University of Chicago

Fall 2011

This is an introductory course on numerical linear algebra. The course will present a global overview of a number of topics, from classical to modern to state-of-the-art. The fundamental principles and techniques will be covered in depth but towards the end of the course we will also discuss some exciting recent developments.

Numerical linear algebra is quite different from linear algebra. We will be much less interested in algebraic results that follow from the axiomatic definitions of fields and vector spaces but much more interested in analytic results that hold only over the real and complex fields. The main objects of interest are real- or complex-valued matrices, which may come from differential operators, integral transforms, bilinear and quadratic forms, boundary and coboundary maps, Markov chains, graphs, metrics, correlations, hyperlink structures, cell phone signals, DNA microarray measurements, movie ratings by viewers, friendship relations in social networks, etc. Numerical linear algebra provides the mathematical and algorithmic tools for matrix problems that arise in engineering, scientific, and statistical applications.

- 12/04/11: Problem Set 5 posted. Due 4pm, Tue, Dec 13.

- 11/17/11: Office hours Fri, Nov 18, 2:00–3:30.

- 11/14/11: Problem Set 4 posted.

- 11/11/11: Extra lecture on Fri, Nov 11, 1:30–2:50 in Reyerson 358.

- 11/03/11: Office hours Fri, Nov 04, 1:30–3:30.

- 10/29/11: Problem Set 3 posted.

- 10/26/11: Office hours Thu, Oct 27, 2:00–4:00.

- 10/25/11: Check out the SVD song.

- 10/25/11: Extra lecture on Fri, Oct 28, 1:30–2:50 in Reyerson 358.

- 10/20/11: Problem Set 2 posted.

- 10/10/11: Make-up lecture on Fri, Oct 14, 1:30–2:50 in Reyerson 358.

- 10/04/11: Problem Set 1 posted.

- 10/04/11: Lecture notes posted on Chalk.

- 09/30/11: Matlab Tutorial II 6:00–7:00pm, Wed, Oct 6, in Eckhart 133.

- 09/28/11: Matlab Tutorial I 6:00–7:00pm, Thu, Sep 29, in Eckhart 133.

- 09/21/11: Class will meet in Ryerson 358 instead of Eckhart 117.

- 09/20/11: Due to a clash with Stat 343, the meeting time for this class has been changed to MW 1:30-2:50.

**Location:** Ryerson
Physical Laboratory, Room 358.

**Times:** 1:30–2:50pm on Mon/Wed.

**Instructor:** Lek-Heng
Lim

Office: Eckhart 122

`lekheng(at)galton.uchicago.edu`

Tel: (773) 702-4263

**Office hours:** 2:00–4:00pm, Tue

**Course Assistant:** Somak
Dutta

Office: Eckhart 117

`sdutta(at)galton.uchicago.edu`

**Office hours:** 6:30–7:30pm, Mon

The last three topics we would only touch upon briefly (no discussion of actual algorithms); they would be treated in greater detail in a second course.

- Linear algebra over
**R**or**C**: How this course differs from your undergraduate linear algebra course.

- Three basic matrix decompositions: LU, QR, SVD.

- Gaussian elimination revisited: LU and LDU decompositions.

- Backward error analysis: Guaranteeing correctness in approximate computations.

- Gram-Schmidt orthogonalization revisited: QR and complete orthogonal decompositions.

- Solving system of linear equations in the exact and the approximate sense: Linear systems, least squares, data least squares, total least squares.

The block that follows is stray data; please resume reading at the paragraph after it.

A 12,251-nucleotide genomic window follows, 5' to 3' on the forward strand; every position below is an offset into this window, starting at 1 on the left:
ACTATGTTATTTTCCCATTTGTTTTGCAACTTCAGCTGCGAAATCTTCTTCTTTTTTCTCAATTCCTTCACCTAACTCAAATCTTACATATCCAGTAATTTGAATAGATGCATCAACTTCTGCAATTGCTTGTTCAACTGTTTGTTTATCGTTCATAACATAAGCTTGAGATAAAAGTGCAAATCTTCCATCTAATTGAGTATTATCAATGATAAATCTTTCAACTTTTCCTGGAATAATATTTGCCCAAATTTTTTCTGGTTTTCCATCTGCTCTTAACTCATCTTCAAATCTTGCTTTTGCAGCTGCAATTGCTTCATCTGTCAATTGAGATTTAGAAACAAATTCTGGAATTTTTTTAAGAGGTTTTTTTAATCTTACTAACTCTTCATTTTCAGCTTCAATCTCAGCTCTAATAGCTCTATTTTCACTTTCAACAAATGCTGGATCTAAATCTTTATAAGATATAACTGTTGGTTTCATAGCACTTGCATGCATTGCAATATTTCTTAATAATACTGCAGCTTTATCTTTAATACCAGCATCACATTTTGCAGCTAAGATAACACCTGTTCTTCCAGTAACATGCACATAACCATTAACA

- Low rank matrix approximations and matrix completion.

- Iterative methods: Stationary methods and Krylov subspace methods.

- Eigenvalue and singular value problems.

- Sparse linear algebra: Sparse matrices and sparse solutions.

- Lecture 5:
- Notes (requires Chalk access)

- Lecture 4:
- Notes (requires Chalk access)
- All norms are equivalent on finite-dimensional spaces

- Lecture 3:
- Notes (requires Chalk access)

- Lecture 2:
- Notes (requires Chalk access)
- Top 10 Algorithms of the 20th Century

- Lecture 1:
- Notes (requires Chalk access)
- Top 500 Supercomputers
- Communication Avoiding Numerical Linear Algebra

**Bug report** on lecture notes:
`lekheng(at)galton.uchicago.edu`

Except for the take-home final, collaborations are permitted but you will need to write up your own solutions. The problem sets are designed to get progressively more difficult. You will get at least seven days for each problem set.

- Problem Set 1 (posted: Oct 03; due: Oct 12)

- Problem Set 2 (posted: Oct 20; due: Oct 28)

- Problem Set 3 (posted: Oct 29; due: Nov 07)

- Problem Set 4 (posted: Nov 14; due: Nov 21)

- Problem Set 5 (posted: Dec 04; due: Dec 13)

**Bug report** on the problem sets or the solutions:
`lekheng(at)galton.uchicago.edu`

- Course homepage from Fall 2009 (courtesy of Yali Amit) and Fall 2010. Related course homepages from Fall 2005 and Spring 2006.

**Grade composition:** 75% Problem Sets, 25% Final

Any one of the following books, listed in order of increasing sophistication, would be acceptable.

- L.N. Trefethen, D. Bau, Numerical Linear Algebra, SIAM, 1997.

- D. Watkins, Fundamentals of Matrix Computations, 3rd Ed., Wiley, 2010.

- G. Golub, C. Van Loan, Matrix Computations, 3rd Ed., John Hopkins, 1996.

- J. Demmel, Applied Numerical Linear Algebra, SIAM, 1997.

We will use the following references when discussing applications to statistics and economics:

- R.B. Bapat, Linear Algebra and Linear Models, 2nd Ed., Springer, 2000.

- H. Theil, "Linear algebra and matrix methods in econometrics,"
pp. 3–65, Z. Griliches and M.D. Intriligator (Eds.),
*Handbook of Econometrics*,**I**, North Holland, 1983.

- D.S. Bernstein, Matrix Mathematics, 2nd Ed., Princeton, 2009.

- G. Golub, G. Meurant, Matrices, Moments and Quadrature with Applications, Princeton, 2010.

- N.J. Higham, Accuracy and Stability of Numerical Algorithms, 2nd Ed., SIAM, 2002.

- M. Overton, Numerical Computing with IEEE Floating Point Arithmetic, SIAM, 2001.

- R. Thisted, Elements of Statistical Computing: Numerical Computation, CRC, 1988.